Monday, February 14, 2005

The Bliss of Ignorance

Woo-hoo! Wee-hee! I'm feeling alive again!

Why do I feel alive again? I'll tell you why.

I ate music for lunch. Skipped lunch and spent my lunch hour at the chapel piano downtown. Sat down to work on those pesky contrary motion scales (which are sounding quite good, by the way), but started making stuff up instead.

I was in F. I don't like F all that much. But things just started in F.

I had a pleasant little motif going, so I did a simple, run-of-the-mill progression of I-IV-ii-V-I. Easy. Simple. Boring. But pretty. Particularly since I had an oboe singing the melody in my head. That oboe sounded really nice.

OK. So then I started playing with some of my concepts I've been working on in theory. Practicing improvisation with all of these new ways of doing things. At first, I played it safe with secondary dominants ... venturing shyly into secondary dominant territory, then resolving pretty quickly back to G minor, so I could lead to a nice, definitive V-I cadence.

Then I started venturing a little further ... into the secondary dominant sevenths. And instead of resolving to the expected triad, I would resolve to a dominant seventh or a major seventh of the expected triad, which gave the music a really jazzy feel. And the oboe in my head sounded so nice.

And before I knew it, I had modulated to another key, then another, then neatly back to F ... but the resolution back to F was unexpected for some reason, so when I resumed the beginning motif in F as the resolution (it kind of dovetailed), it was just so ... magical. Like a measure had been skipped. Like I was expecting the entree but was given a yummy dessert instead. Musically, I knew what I was doing, sort of, but it just took me by surprise when I came back to the original key. It was a little ray of delight. Hee hee, that sounds kind funny, but that's how it felt.

Thing is, this compositional improvisational exploration I'm doing is so very basic, and my learning in theory and composition is so very slow. I'm kind of glad I'm not in music school right now. I don't think I could deal with anyone (other than me) saying, "Oh, those motives, those progressions, that piano style is so ... (boring? New-Agey? Andrew-Lloyd-Webber-sounding? bland? sappy? soporific? see what I'm getting at?)

Because right now I think it's important that I allow myself to play. If a progression truly is mundane and bland, then I'll tire of it soon enough. If it still excites me six months from now, after I've played it a zillion times in a zillion different ways, then I'll know that there just might be something there.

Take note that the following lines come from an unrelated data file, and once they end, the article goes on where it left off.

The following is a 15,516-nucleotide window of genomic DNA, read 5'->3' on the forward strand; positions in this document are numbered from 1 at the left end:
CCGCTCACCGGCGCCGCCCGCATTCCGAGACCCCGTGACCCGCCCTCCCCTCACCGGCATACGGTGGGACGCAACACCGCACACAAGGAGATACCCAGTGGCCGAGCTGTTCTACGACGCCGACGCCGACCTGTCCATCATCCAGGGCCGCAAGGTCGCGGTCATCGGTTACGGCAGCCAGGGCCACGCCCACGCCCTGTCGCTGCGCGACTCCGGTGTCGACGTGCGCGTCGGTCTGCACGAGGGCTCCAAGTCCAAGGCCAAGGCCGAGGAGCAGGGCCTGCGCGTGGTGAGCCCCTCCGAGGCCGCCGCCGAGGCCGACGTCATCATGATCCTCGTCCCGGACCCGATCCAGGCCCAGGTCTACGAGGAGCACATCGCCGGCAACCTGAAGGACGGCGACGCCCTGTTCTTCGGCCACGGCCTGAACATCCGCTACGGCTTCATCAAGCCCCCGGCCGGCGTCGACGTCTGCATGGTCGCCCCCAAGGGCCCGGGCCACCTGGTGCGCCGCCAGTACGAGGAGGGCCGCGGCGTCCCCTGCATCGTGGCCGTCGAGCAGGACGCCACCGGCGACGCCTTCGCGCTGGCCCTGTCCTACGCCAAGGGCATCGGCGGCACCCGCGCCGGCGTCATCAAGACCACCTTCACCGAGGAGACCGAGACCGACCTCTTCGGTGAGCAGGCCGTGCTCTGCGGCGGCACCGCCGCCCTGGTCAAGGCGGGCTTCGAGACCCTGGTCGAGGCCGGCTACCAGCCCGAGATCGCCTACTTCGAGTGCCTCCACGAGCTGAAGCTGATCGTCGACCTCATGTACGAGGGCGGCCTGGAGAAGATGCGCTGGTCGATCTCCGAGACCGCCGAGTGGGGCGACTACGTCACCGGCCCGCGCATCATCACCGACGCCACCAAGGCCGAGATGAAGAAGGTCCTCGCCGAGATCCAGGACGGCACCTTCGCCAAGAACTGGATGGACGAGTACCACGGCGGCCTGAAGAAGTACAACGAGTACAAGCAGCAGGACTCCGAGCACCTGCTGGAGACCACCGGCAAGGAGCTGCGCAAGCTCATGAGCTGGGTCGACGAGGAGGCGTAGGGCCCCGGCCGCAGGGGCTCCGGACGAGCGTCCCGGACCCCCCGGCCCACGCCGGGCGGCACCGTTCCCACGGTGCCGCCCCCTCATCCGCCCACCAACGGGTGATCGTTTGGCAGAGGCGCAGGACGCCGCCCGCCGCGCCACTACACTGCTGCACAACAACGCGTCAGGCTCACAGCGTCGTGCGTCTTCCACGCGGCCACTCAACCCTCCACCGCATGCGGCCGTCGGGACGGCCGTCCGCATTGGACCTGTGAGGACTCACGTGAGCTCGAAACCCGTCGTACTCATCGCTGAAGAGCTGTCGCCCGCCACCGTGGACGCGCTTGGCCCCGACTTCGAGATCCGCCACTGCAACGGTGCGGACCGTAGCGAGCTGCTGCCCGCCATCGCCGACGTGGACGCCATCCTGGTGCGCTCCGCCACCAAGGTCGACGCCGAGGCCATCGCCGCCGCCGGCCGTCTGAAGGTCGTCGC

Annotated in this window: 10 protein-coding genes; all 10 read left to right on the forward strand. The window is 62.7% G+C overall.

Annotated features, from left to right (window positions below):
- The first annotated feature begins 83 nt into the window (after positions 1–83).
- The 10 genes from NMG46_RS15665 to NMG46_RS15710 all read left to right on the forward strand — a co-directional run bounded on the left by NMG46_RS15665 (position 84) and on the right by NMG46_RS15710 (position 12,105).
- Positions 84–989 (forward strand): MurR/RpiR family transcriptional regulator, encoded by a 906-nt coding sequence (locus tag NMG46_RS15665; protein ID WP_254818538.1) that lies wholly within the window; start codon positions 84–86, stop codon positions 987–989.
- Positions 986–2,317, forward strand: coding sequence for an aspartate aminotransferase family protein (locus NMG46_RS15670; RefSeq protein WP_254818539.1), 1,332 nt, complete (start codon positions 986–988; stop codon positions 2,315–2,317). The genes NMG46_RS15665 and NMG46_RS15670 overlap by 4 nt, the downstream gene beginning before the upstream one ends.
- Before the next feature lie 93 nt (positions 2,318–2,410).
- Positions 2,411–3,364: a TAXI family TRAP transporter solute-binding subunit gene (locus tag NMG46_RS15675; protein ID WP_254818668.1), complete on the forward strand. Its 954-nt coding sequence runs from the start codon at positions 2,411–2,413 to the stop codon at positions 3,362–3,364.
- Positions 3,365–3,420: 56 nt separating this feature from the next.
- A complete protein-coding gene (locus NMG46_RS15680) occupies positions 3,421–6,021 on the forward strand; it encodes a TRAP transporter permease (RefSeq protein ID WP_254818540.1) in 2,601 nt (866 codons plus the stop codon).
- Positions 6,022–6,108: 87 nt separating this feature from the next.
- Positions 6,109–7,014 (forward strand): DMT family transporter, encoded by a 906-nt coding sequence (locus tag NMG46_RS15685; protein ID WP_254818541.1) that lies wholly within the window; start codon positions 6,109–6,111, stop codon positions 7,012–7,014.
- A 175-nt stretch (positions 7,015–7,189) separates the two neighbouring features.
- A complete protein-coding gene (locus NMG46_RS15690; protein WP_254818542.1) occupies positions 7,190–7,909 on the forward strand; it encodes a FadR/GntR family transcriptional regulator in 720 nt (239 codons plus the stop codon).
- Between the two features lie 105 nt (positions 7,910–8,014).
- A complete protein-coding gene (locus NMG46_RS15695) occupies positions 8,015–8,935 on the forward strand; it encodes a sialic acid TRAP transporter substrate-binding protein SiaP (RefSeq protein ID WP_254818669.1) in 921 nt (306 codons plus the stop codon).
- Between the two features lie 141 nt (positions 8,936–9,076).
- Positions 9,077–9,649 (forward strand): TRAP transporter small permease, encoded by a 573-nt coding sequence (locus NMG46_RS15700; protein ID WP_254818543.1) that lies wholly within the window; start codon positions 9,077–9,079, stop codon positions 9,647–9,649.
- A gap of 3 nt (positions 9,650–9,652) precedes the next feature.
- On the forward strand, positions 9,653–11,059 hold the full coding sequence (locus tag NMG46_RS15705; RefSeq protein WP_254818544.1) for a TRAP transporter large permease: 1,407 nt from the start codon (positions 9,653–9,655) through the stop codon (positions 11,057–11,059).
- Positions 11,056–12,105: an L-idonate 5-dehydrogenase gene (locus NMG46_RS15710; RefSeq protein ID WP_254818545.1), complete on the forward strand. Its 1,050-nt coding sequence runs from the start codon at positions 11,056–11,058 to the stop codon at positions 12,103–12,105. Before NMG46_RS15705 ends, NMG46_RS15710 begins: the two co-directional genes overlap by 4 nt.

Of course, there are no mundane progressions in music. There are only mundane ... interpretations? attitudes? ???

Yup, I'm acutely aware of my ignorance. As I continue to study theory and composition, my ignorance will lessen. But for now, I'm basking in its bliss.


daisymarie said...

Bliss can be such an enjoyable state to visit!!

Your delight with the music, and the journey it took made me smile.

blessings and grace.

Terry Finley said...

I invite you to visit my blog and to study the Bible with me.

Terry Finley

Kim said...

My 10 year old son is learning his very first contrary motion scale. He insists he cannot do it, but I know he can!

It sounds like you do a lot more complicated stuff than I can do on the piano, but I know how much I enjoy it when my family goes out and I play all my favourite songs. I sing really loud, too, and my dog just sits and watches it.

Here's to solitary bliss!

Waterfall said...

daisymarie, glad you enjoyed the music update. If anything can bring me back to life when I'm going through one of my depressions, it my lifelong journey with music.

terry, I will check out your site when I get a chance.

Kim, I wish I'd been taught contrary motion scales at a younger age! I'm not sure why none of my teachers ever required me to do them (and I've been through a lot of piano teachers!). And you are right, there is nothing like being home alone and being able to play/sing to your heart's content! (I have one cat that loves to hear me play; the other one is pretty indifferent.)

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